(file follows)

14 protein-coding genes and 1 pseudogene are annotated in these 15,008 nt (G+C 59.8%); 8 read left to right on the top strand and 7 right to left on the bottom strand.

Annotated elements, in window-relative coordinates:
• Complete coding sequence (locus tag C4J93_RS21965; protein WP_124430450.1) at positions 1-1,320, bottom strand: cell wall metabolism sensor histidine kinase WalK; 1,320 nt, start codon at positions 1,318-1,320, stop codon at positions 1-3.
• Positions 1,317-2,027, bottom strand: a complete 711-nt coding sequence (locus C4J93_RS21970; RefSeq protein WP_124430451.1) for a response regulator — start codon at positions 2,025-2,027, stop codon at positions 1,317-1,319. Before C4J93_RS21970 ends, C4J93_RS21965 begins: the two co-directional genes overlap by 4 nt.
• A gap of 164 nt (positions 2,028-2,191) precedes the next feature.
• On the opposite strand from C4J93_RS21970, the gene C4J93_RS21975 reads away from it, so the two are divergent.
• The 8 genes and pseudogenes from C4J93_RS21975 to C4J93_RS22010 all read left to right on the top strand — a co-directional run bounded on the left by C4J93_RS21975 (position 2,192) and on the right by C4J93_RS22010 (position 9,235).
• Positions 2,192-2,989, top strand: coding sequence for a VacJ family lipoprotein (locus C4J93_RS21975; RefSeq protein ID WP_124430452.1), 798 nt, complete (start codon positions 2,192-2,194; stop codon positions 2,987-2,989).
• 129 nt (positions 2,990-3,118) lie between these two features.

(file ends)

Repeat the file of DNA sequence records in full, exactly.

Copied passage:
14 protein-coding genes and 1 pseudogene are annotated in these 15,008 nt (G+C 59.8%); 8 read left to right on the top strand and 7 right to left on the bottom strand.

Annotated elements, in window-relative coordinates:
• Complete coding sequence (locus tag C4J93_RS21965; protein WP_124430450.1) at positions 1-1,320, bottom strand: cell wall metabolism sensor histidine kinase WalK; 1,320 nt, start codon at positions 1,318-1,320, stop codon at positions 1-3.
• Positions 1,317-2,027, bottom strand: a complete 711-nt coding sequence (locus C4J93_RS21970; RefSeq protein WP_124430451.1) for a response regulator — start codon at positions 2,025-2,027, stop codon at positions 1,317-1,319. Before C4J93_RS21970 ends, C4J93_RS21965 begins: the two co-directional genes overlap by 4 nt.
• A gap of 164 nt (positions 2,028-2,191) precedes the next feature.
• On the opposite strand from C4J93_RS21970, the gene C4J93_RS21975 reads away from it, so the two are divergent.
• The 8 genes and pseudogenes from C4J93_RS21975 to C4J93_RS22010 all read left to right on the top strand — a co-directional run bounded on the left by C4J93_RS21975 (position 2,192) and on the right by C4J93_RS22010 (position 9,235).
• Positions 2,192-2,989, top strand: coding sequence for a VacJ family lipoprotein (locus C4J93_RS21975; RefSeq protein ID WP_124430452.1), 798 nt, complete (start codon positions 2,192-2,194; stop codon positions 2,987-2,989).
• 129 nt (positions 2,990-3,118) lie between these two features.